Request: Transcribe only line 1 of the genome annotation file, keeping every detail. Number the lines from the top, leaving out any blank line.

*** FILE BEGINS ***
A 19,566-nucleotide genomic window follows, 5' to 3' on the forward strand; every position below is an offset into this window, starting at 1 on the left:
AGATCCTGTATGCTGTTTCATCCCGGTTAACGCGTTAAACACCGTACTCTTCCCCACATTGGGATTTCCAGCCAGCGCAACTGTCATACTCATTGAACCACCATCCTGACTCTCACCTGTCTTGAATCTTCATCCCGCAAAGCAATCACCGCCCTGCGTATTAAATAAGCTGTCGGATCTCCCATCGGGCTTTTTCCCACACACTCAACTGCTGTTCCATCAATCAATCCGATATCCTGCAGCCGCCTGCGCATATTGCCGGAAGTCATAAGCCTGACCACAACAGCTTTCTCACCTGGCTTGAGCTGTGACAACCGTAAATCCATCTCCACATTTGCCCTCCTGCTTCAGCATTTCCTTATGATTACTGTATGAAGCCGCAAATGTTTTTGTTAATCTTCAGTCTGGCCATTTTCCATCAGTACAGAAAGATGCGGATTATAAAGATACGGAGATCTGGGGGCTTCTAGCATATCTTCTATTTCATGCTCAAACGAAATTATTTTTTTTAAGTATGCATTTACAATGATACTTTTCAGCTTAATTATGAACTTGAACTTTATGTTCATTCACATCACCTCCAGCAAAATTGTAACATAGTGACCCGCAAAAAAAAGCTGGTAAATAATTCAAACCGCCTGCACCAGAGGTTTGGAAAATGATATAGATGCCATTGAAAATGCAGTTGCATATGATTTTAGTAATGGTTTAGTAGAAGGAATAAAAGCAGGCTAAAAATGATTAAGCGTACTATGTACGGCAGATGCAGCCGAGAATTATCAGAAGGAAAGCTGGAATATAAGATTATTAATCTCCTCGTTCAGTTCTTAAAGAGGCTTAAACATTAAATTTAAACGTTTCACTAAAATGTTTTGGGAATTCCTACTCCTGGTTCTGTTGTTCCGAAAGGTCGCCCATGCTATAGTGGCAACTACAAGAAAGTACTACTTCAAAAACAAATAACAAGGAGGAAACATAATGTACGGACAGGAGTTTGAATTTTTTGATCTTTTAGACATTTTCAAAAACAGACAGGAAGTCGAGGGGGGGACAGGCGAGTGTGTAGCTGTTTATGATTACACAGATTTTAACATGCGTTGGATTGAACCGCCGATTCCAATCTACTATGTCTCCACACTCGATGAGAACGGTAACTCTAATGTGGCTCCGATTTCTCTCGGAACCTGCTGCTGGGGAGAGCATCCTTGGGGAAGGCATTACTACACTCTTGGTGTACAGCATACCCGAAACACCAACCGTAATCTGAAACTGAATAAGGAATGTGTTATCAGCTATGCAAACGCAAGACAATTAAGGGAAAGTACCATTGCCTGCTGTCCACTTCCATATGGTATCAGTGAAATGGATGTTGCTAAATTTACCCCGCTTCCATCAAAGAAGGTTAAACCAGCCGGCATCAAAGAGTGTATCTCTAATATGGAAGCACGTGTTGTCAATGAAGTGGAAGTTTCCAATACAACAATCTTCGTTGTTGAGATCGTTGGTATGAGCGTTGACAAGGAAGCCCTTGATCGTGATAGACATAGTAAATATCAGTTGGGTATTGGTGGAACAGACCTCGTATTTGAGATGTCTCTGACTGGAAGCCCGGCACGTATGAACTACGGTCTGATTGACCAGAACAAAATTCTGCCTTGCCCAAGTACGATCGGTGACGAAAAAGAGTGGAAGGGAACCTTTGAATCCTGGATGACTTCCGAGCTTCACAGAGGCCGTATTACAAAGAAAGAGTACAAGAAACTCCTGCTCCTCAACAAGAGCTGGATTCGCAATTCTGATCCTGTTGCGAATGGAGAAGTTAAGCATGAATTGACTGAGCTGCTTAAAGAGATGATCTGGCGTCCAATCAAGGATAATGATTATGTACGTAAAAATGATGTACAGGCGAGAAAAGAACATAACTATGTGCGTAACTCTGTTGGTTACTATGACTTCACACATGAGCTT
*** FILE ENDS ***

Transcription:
A 19,566-nucleotide genomic window follows, 5' to 3' on the forward strand; every position below is an offset into this window, starting at 1 on the left: